Signs That You Are Being Harassed By a Creditor
If you have fallen behind on your credit card payments, you are probably being contacted by debt collectors day in and day out. These debt collectors are paid to make sure that you make your payment to the company but could their actions be too forceful? The best way to know if you should seek legal consultation due to creditor harassment is by knowing what the creditors can and cannot do in the eyes of the law. By knowing the rules of the game, you can better assure that your rights are not violated.
What Collectors Cannot Legally Do
The basic list of what debit collectors cannot do is as follows:
- Call you at your place of work
- Call you before 8 a.m. or after 9 p.m. at your home
- Add unauthorized charges
- Make false or misleading statements or accusations
- Speak to you in an abusive or threatening manner
- Contact your family and friends in an attempt to contact you and collect
- Demand that you pay immediately by sending a check by mail or Fed-Ex
If you feel that a debt collector is doing any one or a combination of the previous actions, then you may be able to retain a lawyer to compensate you. If you feel that seeking legal advice is not necessary yet, then you need to put your complaints in writing. Write to Better Business Bureau, your state’s attorney general, or the Federal Trade Commission telling them the name and address of your harassing creditor. Also, write to the creditor telling him to leave you alone unless notifying you that the credit card company is preparing to sue you or that collection efforts have ended.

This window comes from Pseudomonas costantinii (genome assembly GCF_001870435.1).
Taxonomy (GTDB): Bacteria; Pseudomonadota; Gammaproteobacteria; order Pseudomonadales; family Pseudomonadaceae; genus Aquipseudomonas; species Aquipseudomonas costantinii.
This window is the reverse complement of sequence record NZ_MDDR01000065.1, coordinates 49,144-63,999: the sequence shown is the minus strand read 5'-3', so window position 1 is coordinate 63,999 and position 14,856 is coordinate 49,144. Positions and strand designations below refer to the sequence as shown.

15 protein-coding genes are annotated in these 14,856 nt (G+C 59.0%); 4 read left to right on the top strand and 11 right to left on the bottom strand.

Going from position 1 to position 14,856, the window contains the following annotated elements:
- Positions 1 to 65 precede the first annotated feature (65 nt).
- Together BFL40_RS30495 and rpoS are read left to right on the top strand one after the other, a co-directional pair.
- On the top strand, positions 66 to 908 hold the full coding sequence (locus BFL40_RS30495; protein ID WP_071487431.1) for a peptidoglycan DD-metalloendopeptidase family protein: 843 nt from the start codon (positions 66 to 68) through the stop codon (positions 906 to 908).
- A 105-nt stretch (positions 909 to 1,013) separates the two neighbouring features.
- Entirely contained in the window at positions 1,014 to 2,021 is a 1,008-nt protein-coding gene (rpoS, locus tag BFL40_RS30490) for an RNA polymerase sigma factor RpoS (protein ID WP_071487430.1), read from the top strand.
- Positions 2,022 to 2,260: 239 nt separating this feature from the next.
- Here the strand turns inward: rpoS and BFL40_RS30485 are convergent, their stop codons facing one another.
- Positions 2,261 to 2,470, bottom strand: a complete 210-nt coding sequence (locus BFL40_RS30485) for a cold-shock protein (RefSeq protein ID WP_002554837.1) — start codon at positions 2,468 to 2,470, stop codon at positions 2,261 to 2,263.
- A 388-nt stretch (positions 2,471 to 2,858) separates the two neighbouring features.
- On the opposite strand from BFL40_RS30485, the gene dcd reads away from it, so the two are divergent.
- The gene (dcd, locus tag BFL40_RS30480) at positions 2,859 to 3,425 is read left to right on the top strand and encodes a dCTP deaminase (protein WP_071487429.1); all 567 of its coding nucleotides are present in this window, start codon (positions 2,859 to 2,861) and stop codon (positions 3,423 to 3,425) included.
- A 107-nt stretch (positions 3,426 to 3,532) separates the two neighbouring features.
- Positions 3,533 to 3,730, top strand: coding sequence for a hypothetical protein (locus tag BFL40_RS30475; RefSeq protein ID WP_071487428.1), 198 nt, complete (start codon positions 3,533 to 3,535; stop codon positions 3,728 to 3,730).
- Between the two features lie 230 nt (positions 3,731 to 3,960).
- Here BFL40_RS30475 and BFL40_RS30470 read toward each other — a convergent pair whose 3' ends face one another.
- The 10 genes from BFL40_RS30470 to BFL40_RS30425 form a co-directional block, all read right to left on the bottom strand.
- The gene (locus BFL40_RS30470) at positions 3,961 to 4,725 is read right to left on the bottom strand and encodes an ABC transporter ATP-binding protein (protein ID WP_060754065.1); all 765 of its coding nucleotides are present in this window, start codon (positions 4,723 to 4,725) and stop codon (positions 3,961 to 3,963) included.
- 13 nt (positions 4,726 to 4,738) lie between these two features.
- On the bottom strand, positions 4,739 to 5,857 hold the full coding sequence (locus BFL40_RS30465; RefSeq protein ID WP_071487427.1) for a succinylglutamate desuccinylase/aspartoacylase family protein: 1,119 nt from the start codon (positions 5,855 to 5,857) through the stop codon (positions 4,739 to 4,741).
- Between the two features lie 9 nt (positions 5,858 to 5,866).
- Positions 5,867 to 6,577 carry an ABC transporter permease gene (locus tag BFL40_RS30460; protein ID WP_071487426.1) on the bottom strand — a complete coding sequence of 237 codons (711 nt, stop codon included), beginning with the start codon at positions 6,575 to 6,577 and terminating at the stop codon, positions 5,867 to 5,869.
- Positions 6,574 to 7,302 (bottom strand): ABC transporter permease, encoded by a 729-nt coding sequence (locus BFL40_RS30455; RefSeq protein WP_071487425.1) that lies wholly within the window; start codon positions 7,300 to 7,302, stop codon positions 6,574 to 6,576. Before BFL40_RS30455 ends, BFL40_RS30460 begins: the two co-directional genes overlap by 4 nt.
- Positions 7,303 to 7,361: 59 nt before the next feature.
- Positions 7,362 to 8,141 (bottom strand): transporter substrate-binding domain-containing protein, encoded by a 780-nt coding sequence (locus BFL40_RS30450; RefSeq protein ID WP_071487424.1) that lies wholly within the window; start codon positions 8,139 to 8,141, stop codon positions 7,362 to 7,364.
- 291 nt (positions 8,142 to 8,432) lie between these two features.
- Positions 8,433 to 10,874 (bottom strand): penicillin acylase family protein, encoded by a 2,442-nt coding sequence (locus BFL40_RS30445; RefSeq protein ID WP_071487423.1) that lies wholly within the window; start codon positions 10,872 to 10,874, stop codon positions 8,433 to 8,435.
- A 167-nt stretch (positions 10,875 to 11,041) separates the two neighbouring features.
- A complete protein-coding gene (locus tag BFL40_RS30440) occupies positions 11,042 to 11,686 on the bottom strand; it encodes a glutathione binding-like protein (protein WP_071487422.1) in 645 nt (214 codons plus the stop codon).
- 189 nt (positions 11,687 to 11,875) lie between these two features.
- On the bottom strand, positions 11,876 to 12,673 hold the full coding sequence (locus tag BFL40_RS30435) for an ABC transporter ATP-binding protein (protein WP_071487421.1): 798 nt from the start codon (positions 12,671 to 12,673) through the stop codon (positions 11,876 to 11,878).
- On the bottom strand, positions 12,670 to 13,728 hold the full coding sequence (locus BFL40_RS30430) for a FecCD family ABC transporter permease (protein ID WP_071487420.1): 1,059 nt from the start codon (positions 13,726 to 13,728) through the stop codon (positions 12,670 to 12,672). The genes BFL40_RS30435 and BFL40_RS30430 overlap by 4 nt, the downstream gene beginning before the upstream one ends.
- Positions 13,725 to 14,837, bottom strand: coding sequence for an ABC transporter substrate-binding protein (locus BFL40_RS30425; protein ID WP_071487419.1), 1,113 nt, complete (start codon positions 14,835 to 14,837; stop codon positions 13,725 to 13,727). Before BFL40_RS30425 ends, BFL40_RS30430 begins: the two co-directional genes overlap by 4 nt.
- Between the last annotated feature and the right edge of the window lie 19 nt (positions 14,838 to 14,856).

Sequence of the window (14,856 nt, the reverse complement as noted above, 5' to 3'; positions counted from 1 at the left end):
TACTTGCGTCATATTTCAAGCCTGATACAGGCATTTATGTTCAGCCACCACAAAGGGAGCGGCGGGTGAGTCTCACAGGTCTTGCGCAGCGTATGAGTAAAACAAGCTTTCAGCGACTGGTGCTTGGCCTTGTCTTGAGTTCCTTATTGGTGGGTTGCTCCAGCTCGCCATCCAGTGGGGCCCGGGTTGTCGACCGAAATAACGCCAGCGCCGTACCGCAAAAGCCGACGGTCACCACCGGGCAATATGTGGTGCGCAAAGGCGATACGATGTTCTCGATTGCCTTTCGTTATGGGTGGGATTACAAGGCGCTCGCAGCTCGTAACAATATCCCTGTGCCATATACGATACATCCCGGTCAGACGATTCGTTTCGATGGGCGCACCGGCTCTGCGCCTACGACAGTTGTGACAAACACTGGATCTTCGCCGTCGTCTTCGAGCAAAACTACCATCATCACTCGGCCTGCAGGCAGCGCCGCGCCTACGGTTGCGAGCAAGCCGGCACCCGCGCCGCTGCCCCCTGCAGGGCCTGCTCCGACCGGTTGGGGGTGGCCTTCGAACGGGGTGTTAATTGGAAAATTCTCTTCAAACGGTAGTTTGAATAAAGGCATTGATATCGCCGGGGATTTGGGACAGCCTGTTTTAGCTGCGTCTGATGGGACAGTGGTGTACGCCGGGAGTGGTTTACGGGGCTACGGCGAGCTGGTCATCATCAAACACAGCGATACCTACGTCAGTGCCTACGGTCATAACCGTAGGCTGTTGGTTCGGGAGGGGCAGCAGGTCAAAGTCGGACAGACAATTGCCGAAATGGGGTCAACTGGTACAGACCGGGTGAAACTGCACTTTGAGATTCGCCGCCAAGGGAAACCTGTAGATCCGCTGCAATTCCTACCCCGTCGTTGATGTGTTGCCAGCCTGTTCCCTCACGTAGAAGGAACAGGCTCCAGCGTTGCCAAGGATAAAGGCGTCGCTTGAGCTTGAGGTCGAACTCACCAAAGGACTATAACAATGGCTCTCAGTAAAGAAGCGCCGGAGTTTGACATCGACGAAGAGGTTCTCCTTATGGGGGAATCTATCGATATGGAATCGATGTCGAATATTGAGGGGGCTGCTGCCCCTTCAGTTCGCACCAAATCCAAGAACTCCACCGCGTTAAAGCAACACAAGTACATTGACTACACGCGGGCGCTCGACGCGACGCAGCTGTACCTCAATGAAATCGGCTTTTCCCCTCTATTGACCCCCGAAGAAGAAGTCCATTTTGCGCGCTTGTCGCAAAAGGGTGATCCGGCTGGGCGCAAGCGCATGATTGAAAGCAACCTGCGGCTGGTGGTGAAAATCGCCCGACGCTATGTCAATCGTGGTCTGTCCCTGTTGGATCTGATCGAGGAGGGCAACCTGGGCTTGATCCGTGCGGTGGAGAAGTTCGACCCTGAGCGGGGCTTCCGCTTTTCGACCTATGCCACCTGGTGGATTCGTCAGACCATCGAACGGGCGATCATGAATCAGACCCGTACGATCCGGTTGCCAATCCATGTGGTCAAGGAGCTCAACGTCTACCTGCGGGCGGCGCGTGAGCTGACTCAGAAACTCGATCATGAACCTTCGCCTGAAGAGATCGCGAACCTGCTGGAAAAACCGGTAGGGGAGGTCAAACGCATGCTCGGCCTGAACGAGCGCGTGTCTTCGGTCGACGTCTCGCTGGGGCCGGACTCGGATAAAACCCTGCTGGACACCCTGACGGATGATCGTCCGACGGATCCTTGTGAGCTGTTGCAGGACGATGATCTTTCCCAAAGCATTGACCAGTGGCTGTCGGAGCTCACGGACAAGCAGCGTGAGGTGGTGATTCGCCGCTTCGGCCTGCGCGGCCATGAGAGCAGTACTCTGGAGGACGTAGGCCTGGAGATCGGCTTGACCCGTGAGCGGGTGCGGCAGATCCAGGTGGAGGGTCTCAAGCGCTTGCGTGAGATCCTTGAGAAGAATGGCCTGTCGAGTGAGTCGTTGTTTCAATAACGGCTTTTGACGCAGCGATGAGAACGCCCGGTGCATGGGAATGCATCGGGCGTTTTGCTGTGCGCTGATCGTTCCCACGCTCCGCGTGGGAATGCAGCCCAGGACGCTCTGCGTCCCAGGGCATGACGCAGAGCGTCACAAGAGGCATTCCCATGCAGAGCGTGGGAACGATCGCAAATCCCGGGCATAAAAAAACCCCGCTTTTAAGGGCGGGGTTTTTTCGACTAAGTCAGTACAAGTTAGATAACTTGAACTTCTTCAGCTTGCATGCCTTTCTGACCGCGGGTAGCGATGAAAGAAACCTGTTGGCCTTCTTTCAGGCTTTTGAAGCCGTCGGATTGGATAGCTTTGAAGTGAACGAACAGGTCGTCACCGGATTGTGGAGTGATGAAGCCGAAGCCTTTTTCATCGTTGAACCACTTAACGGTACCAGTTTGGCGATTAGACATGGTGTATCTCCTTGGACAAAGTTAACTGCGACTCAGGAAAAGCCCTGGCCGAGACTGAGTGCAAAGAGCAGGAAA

Steps to Seek Legal Help
Try to get the harassing behavior on tape or in writing to take to a lawyer. This is not necessary but highly beneficial to your case. The recording of a creditor’s call is not illegal except in the states of California, Connecticut, Delaware, Florida, Illinois, Maryland, Massachusetts, Michigan, Montana, New Hampshire, Pennsylvania, and Washington. If you live in any one of these states, there is still something you can do. Keep a written log of what the creditor says that may be considered harassment. Include times of the calls in order to add legitimacy to your records. Once you have this information, file a complaint with the Federal Trade Commission and try to include a witness. It is not necessary to have a witness for your complaints but it is again helpful. Send a copy of your complaint to the collection agency as well to notify them of your actions and the collection efforts may be stopped. If the harassment continues, then know that you should take steps to hire a lawyer that may be able to sue the creditor’s company. This will result in a case in a regular civil or small claims court. The highest amount that you can sue for is $1,000.00.
The best way to protect yourself from any type of harassment is to know your rights. If you know that your rights have been violated, then seek legal action.